Smoky coal ban for Cork towns ahead of wider blitz

Ban on the sale, marketing, distribution and burning of smoky coal is being extended to include towns such as Mallow, Midleton and Cobh in Cork.
Smoky coal ban for Cork towns ahead of wider blitz
Minister for the Environment, Eamon Ryan, has expanded the number of areas subject to a smoky coal ban. Photograph: Sam Boal/

A number of regional towns in Cork will be included in the so-called “smoky coal ban” from September 1, Environment Minister Eamon Ryan has confirmed — with a full ban nationwide during the lifetime of the current Government.

Minister Ryan said the ban on the sale, marketing, distribution and burning of bituminous coal, or the smoky coal ban as it is commonly known, is being extended to include towns such as Mallow, Midleton and Cobh in Cork.

Other towns included in the ban are Killarney and Tramore in Munster, and the likes of Ballina and Castlebar in Mayo, Cavan and Longford towns, Enniscorthy in Wexford and Tullamore in Offaly.

In response to a query from Labour TD Duncan Smith, Minister Ryan said the geographical boundaries of the new areas were set following “extensive consultation with the relevant local authorities”.

He added  he would introduce the “necessary measures over the term of Government to move towards the implementation of a full nationwide ban”.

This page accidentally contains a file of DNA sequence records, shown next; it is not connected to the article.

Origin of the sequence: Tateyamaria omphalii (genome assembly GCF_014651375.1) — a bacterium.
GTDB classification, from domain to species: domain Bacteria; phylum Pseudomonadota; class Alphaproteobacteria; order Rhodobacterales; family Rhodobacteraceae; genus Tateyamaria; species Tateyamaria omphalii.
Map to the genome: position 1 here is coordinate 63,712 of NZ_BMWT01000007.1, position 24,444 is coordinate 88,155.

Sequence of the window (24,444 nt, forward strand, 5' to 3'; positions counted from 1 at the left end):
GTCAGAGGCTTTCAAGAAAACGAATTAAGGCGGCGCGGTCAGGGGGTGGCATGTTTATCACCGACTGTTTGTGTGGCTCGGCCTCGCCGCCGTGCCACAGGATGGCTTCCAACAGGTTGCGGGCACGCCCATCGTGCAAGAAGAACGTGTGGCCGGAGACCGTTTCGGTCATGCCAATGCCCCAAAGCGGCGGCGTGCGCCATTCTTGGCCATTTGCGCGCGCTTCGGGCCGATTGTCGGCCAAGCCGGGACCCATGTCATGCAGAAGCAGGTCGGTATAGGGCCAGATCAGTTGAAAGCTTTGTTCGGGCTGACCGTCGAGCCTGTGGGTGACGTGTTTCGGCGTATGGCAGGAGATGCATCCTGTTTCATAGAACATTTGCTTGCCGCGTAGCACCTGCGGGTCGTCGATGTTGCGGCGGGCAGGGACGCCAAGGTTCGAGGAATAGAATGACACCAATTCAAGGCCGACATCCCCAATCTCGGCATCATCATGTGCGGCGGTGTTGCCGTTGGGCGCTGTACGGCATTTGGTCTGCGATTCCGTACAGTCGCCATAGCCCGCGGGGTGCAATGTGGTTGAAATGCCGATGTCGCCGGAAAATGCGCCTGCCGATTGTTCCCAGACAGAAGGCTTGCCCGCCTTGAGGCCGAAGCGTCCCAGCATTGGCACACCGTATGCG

According to the Department of the Environment, a ban on the burning of smoky coal and other prohibited fuels now applies in designated “low smoke zones”, to complement the ban on the marketing, sale and distribution of those fuels in those areas.

This means even "smoky" fuels bought elsewhere cannot now be burned in such a zone, the Department adds.

Minister Ryan said the existing Cork “low smoke zone” is now being extended to include Carrigtwohill and certain surrounding townlands.

The smoky coal ban, according to the Department, “allowed significant falls in respiratory problems and premature deaths from the effects of burning smoky coal in the existing low smoke zones”.

It cites the original ban in Dublin 30 years ago as becoming “something of an icon of best practice within the international clean air community”.

Approximately 8,000 premature deaths have been averted in Dublin since the introduction of the smoky coal ban back in 1990, according to the Department.

The ban came in response to “severe episodes of winter smog” that were a direct result of smoky coal being burned in family homes, the Department said.

The ban is in place in 26 cities and towns, while air quality monitoring by the Environmental Protection Agency (EPA) has shown lower levels of harmful air particles than towns with no ban.

According to the Department’s figures, the ban in Dublin has resulted in at least 350 fewer annual deaths, or €20m in health costs. Reduced fuel costs to consumers are estimated at €184m per year, it said.

Minister Ryan said the Department is currently working to finalise Ireland’s first National Clean Air Strategy, which is expected to be completed by the end of this year.

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